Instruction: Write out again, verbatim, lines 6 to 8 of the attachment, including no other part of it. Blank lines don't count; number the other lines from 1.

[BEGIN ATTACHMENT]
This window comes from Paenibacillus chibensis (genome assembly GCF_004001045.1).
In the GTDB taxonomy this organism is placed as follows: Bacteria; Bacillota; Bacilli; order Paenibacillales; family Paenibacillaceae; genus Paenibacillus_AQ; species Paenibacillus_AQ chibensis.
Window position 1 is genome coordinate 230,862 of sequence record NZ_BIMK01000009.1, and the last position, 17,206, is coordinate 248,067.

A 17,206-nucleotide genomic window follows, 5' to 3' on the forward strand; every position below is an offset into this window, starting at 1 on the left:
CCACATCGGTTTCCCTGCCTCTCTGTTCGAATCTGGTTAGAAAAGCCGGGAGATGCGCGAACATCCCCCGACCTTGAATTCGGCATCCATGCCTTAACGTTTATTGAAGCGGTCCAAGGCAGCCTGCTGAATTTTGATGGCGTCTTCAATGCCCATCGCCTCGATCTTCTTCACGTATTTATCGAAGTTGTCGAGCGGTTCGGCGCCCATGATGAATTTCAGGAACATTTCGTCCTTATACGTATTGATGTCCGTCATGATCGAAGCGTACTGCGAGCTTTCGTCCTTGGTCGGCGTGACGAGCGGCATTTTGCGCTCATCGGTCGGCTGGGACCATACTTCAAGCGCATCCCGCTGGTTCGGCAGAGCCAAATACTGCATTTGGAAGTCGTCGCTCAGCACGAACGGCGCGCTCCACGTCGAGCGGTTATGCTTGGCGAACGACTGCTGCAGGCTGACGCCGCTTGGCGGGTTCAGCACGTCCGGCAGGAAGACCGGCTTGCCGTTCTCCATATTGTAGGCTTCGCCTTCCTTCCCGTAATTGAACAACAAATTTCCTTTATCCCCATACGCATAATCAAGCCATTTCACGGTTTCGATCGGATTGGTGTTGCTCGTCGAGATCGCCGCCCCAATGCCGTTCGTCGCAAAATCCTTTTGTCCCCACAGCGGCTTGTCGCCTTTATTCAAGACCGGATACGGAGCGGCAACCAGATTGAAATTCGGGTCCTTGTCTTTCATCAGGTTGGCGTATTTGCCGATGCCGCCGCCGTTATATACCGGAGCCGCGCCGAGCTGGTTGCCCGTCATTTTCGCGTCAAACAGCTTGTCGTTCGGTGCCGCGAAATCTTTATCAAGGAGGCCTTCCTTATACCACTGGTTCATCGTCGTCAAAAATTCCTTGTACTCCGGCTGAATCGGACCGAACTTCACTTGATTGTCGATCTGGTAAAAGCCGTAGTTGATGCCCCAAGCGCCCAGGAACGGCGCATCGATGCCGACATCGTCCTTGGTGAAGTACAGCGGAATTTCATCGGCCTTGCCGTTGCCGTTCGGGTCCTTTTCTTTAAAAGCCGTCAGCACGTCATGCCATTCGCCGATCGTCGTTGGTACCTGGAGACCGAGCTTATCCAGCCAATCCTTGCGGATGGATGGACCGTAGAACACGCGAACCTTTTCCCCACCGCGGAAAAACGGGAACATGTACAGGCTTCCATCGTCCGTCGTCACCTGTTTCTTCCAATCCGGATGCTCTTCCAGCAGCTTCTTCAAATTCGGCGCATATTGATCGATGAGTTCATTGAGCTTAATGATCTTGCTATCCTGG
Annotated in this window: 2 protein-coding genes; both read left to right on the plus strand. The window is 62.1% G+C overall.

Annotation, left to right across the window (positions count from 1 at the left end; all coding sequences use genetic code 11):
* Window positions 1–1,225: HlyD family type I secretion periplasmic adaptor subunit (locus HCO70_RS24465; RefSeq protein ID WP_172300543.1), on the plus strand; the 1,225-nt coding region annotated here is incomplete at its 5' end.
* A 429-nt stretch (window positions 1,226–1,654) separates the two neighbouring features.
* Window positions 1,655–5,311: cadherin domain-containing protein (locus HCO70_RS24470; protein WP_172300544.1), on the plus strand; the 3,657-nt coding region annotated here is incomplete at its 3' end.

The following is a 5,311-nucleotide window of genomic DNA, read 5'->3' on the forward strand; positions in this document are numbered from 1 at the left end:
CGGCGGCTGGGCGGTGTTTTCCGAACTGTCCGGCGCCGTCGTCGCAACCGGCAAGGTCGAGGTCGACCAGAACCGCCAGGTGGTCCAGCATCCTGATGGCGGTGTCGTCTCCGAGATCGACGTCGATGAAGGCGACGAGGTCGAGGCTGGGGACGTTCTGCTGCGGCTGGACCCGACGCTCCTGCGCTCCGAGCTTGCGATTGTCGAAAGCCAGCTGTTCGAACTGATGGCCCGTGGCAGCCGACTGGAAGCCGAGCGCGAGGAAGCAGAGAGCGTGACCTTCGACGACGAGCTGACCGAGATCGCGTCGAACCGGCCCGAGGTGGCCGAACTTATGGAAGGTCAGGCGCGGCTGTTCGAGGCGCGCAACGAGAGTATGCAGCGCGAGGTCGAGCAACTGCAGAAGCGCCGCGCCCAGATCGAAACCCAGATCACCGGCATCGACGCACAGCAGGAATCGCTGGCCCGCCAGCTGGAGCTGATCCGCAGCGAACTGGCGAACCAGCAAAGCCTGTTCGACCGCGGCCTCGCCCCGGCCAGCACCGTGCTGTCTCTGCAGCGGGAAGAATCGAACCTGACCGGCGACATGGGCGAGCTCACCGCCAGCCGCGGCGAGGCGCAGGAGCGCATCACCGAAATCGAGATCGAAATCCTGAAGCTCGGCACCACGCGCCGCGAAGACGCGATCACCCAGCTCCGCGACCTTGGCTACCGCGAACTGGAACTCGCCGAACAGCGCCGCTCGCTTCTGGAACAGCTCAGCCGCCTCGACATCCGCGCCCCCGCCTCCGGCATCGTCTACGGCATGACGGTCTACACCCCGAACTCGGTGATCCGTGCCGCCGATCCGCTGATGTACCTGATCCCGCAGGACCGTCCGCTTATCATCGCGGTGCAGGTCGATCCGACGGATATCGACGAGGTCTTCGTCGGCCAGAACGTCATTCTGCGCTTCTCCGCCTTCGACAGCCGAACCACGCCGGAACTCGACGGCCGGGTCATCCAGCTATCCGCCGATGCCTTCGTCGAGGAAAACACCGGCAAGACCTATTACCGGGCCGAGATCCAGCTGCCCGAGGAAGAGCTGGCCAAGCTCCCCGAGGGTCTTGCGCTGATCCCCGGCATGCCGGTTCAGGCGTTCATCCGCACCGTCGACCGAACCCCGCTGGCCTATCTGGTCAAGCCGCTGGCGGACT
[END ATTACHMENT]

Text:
Annotated in this window: 2 protein-coding genes; both read left to right on the plus strand. The window is 62.1% G+C overall.

Annotation, left to right across the window (positions count from 1 at the left end; all coding sequences use genetic code 11):
* Window positions 1–1,225: HlyD family type I secretion periplasmic adaptor subunit (locus HCO70_RS24465; RefSeq protein ID WP_172300543.1), on the plus strand; the 1,225-nt coding region annotated here is incomplete at its 5' end.